My Top Five

ready for a wild ride this summer

A friend asked me the other day if the house was done yet. Um, just about, I only need like 5 more years and an au pair. Listen; Rome wasn’t built in a day, and if it was, then they probably used a really good general contractor…not so much over here. After one year in this house, I find myself thinking we should have at least one room completely done, but alas, we don’t. Today we just finally got a toilet paper holder up in our master bathroom. Big things going on over here at an incredible pace. But, it is definitely starting to feel like home. It’s not perfect, it’s far from fully furnished, and every weekend has a mile long home to-do list which never gets finished. To complicate things, anyone who has tried to purchase furniture or renovate/build a home lately is quite aware of the major shortages going on. Everything has shot up in price, builders are booked out, and items are terribly backordered. Good luck buying hardwood flooring or chlorine for your pool right now – seriously. So we are chugging along understanding it’s gonna take a bit longer than we initially thought. It’s all good though because we have our hands full and the girls are so ready for Tennessee summer #2.

As we are just over a year from starting renovations, I wanted to share my top five things we have done so far to the place. These are five things that I really feel have transformed our home, I would do them again in a heartbeat (some I intend to do more of!) and I would highly recommend to anyone else! It doesn’t mean there weren’t learning pains with these projects or mistakes made and fixed…there definitely were…but we feel they were solid choices and are super pleased about the effect they have had.

#1 Vaulting the ceiling in the living room

We are SO GLAD we made this decision. I was confident that I wanted to do this from the very first time I saw the house. I believe first impressions are powerful and the first impression walking through the front door of this house was not a selling point for the property. The two sides of the bottom level can both be raised to a center peak since the second story is just in the middle. We have raised the living room on the left and hope to raise the other on the right in the future, which is a larger space. The upstairs bedrooms could have been raised into the attic, bringing these ceilings to single slanted rooms, but we decided not to for the cost. Even though our roofs are not high peaks, the change was still really substantial. This was an addition which does not increase the value of the home in an appraisal. Beauty is in the eye of the beholder and while I think most buyers would appreciate this upgrade, it doesn’t do anything on paper.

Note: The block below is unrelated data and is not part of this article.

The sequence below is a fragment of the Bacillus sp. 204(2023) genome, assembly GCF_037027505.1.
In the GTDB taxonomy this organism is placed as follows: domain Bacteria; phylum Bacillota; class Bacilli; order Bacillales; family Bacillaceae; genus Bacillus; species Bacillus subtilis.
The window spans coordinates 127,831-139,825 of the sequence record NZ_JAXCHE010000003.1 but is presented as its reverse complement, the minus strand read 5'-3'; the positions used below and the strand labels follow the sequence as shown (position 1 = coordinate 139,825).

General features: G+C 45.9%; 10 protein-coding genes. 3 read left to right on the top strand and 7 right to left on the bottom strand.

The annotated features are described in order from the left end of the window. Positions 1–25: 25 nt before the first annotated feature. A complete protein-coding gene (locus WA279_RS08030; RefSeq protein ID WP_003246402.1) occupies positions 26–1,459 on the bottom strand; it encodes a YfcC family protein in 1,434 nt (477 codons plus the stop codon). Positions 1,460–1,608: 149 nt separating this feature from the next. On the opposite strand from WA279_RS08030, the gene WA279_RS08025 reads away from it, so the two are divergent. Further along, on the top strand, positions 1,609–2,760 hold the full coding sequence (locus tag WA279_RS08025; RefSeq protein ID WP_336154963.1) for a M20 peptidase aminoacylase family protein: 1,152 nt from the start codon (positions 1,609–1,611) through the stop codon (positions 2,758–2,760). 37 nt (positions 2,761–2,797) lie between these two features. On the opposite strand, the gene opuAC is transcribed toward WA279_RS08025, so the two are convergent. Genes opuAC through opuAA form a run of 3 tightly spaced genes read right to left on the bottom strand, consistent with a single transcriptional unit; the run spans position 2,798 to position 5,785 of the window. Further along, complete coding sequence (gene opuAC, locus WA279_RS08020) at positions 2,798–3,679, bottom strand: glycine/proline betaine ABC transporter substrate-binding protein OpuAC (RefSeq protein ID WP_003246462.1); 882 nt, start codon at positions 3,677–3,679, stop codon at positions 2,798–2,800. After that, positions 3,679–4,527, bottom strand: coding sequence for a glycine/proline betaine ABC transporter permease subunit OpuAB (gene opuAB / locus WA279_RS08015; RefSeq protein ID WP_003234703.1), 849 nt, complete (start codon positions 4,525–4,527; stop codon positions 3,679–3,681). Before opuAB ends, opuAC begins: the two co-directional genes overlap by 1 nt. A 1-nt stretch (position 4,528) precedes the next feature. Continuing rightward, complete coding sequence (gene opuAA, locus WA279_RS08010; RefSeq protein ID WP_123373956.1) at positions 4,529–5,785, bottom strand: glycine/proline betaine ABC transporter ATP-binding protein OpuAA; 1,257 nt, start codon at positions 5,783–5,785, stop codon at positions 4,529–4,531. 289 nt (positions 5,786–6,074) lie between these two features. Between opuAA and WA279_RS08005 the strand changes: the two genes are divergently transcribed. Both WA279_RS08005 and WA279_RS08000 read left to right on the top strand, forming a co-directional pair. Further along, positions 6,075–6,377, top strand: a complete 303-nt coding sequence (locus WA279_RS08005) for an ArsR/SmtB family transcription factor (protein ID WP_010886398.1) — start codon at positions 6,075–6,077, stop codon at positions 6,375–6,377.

#2 Shiplap (or planked) ceilings

We have now had shiplap installed in the entire second story and about half of the main level. We love it so much we are going to finish it throughout. I think if we weren’t replacing the outdated and badly stained textured ceilings (which were everywhere), we probably would have selected only some rooms to do this in due to the cost. But it adds so much character and dynamic to each room. I am especially loving it in the vaulted living room, the girl’s rooms, and our bathrooms.

I still have a lot of ceiling painting on my plate (yes I’m determined to do this myself) but I have done all the bathrooms and someday I’ll get to the rest. You can read more about our shiplap project here. This is something that can definitely be DIY, but cutting around fixtures is a bit tricky and it is a two person job if the room is good sized (someone has to hold in place while someone else nails- shoulder workout!). Again, this huge upgrade doesn’t increase the value of the house but regardless, this might be my top pick for what has transformed our home the most.

#3 Making the “garage” an actual garage